by Walter Henderson, Jr., Senior Supervising Editor, ELT
When ELT teachers answer this question, we expect their responses to match our own internal checklist: ‘integrated skills?’, ‘authentic audio?’, ‘communicative activities?’, ‘valid and reliable assessments?’, etc. The checklists are important given that most ELT teaching and learning practices, if not dominated, are at least mediated by published material. Despite advances in Edtech, ELT textbooks still determine much of what goes on in the classroom. This is indisputable in the field of ELT, where the published textbook often sets learning goals and even the course syllabus. Furthermore, a steady influx of new approaches and methodology usually guarantees that the ELT content is up to date and ‘trendy.’ Nonetheless, the rise of English as an international language has shifted the focus from native-speaker cultures to nonnative-speaker cultures.
Nowadays, ELT content designers must possess intercultural awareness. Research has shown that there is a need for content that is culturally sensitive and content-appropriate. It is important that this content matches with the goals, objectives and philosophy of the English language program. It ensures congruence with the learners’ attitudes, religious beliefs and preferences. Content based on the dominant English-language culture is no longer considered sufficient as intercultural language teaching and understanding has gained momentum. In fact, language education policymakers worldwide increasingly favor localizations (or adaptations). This preference means that teachers and language learners now scrutinize for cultural appropriateness and content with which mirrors their own identities.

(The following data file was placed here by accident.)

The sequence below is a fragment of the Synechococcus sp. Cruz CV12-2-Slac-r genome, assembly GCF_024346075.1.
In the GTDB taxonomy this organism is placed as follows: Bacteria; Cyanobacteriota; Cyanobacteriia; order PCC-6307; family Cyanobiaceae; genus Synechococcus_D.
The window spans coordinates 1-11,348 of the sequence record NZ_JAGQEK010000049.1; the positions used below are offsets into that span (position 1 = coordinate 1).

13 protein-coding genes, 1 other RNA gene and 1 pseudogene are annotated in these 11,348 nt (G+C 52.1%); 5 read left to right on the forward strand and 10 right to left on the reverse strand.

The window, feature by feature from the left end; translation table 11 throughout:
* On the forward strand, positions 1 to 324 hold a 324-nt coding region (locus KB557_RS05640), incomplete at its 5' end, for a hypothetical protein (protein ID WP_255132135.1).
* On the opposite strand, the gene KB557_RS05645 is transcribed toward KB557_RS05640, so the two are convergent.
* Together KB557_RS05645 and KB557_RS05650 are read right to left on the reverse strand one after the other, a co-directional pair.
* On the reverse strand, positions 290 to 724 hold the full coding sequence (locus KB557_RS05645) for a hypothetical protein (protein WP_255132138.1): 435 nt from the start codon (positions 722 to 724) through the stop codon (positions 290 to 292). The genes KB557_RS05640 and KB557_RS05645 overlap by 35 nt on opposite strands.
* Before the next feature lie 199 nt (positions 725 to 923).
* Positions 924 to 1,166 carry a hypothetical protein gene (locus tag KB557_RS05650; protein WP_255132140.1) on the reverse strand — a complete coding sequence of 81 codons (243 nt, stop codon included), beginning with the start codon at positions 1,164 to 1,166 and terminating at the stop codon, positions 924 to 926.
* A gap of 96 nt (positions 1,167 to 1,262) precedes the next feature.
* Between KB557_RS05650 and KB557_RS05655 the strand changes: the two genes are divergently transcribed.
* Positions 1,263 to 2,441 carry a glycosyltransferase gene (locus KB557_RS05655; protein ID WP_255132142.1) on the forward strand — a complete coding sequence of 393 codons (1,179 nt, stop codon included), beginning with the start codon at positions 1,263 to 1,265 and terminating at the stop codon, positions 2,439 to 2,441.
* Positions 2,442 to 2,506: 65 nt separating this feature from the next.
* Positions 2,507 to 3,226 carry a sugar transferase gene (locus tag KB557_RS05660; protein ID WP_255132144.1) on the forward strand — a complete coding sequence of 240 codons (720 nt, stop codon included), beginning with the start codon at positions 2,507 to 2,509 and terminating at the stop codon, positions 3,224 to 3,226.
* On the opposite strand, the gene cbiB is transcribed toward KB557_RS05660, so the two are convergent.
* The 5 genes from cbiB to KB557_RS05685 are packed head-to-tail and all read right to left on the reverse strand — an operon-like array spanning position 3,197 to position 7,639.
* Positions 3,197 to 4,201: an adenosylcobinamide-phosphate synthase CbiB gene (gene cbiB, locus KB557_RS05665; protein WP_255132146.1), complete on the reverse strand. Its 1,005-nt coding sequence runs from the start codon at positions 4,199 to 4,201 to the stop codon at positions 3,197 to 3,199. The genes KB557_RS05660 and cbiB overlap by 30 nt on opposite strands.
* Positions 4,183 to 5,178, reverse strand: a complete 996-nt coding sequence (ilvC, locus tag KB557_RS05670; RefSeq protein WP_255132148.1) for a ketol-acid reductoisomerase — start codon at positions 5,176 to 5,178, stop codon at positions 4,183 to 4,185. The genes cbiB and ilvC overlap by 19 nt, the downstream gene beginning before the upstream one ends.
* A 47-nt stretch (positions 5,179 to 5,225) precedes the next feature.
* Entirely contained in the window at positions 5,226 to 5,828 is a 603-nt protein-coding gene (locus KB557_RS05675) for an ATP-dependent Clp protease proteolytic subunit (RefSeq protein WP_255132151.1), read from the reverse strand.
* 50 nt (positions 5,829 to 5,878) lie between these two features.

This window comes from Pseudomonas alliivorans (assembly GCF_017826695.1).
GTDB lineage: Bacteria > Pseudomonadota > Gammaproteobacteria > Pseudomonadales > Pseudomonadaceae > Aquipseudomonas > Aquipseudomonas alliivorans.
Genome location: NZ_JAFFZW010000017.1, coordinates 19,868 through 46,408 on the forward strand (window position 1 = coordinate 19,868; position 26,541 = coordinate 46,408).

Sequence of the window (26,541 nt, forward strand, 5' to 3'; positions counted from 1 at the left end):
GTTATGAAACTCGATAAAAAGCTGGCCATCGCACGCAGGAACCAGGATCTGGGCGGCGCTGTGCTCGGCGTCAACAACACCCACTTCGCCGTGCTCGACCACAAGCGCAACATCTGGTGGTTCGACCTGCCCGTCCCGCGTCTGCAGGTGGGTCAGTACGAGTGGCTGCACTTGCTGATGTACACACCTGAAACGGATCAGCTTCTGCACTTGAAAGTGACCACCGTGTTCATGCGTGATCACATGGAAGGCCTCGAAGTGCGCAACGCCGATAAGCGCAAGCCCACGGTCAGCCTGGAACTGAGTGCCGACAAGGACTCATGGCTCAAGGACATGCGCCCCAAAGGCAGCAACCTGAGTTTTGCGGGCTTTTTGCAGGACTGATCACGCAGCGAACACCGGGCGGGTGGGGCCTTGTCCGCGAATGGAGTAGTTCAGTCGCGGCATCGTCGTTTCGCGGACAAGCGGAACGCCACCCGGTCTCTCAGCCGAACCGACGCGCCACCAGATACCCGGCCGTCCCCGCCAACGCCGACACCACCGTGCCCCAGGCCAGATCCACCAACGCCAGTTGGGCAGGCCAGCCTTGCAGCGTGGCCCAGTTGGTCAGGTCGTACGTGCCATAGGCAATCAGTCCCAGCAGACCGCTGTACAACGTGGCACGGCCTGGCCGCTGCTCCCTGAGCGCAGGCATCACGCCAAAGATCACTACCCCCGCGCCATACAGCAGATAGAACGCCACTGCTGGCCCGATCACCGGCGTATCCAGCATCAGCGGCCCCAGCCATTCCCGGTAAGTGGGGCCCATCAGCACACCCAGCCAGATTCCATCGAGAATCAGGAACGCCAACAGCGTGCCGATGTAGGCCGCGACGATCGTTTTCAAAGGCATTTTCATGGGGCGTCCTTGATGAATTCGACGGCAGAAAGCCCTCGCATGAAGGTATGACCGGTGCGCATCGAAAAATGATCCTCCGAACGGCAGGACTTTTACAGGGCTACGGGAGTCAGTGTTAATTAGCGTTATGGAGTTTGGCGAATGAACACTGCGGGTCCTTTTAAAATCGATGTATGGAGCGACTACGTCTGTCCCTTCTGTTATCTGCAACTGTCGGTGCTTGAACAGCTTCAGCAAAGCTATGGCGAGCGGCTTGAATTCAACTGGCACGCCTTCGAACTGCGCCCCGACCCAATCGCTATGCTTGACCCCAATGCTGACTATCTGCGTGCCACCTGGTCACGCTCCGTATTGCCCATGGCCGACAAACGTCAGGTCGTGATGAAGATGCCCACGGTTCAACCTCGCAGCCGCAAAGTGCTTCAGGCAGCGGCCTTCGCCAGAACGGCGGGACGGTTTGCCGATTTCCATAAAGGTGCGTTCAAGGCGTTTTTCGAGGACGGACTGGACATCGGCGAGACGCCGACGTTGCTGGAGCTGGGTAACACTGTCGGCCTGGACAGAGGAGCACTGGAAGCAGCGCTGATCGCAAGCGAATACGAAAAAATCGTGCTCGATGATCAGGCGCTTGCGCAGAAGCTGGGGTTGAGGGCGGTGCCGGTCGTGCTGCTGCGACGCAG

Take, for example, research from an Indonesian secondary school investigating dominant cultures in their English language textbooks. The findings indicated a sharp imbalance. Character names, places, clothes and famous and historical characters showed a Western point of view. Teachers and students were put off. They recognize English as a foreign language, but also see it as a lingua franca that is used globally. The Indonesian study suggested that material developers become more ‘interculturally aware’.
In stark contrast, when a program demonstrates intercultural awareness well such as Pearson’s Cutting Edge series adapted for the general English language program in Saudi Arabia, it is more likely to be accepted because it meets both the educational and cultural needs of the language learners. In this sample unit, we can see how illustrations reflect traditional Saudi attitudes towards dress and family life. In addition, the content features simple Arabic conventions along with important scientists and historical figures of Middle-eastern origin. In a like manner, Richmond ELT created a six-level primary series, Abracadabra, for English language learners in Mexico. What really stands out is that the Teacher’s Guides are in Spanish.
Chris Rose of British Council, Italy points out, “If our students are to have any hope of using their language skills to genuinely comprehend and communicate in the global village, intercultural awareness is crucial.” The same message holds true for ELT content designers. In order to create really good materials, we have to recognize and understand that different values are shaped by diverse cultural backgrounds. In doing this, we can better craft content that transcends cultural boundaries to delivers the pedagogy for which it is designed.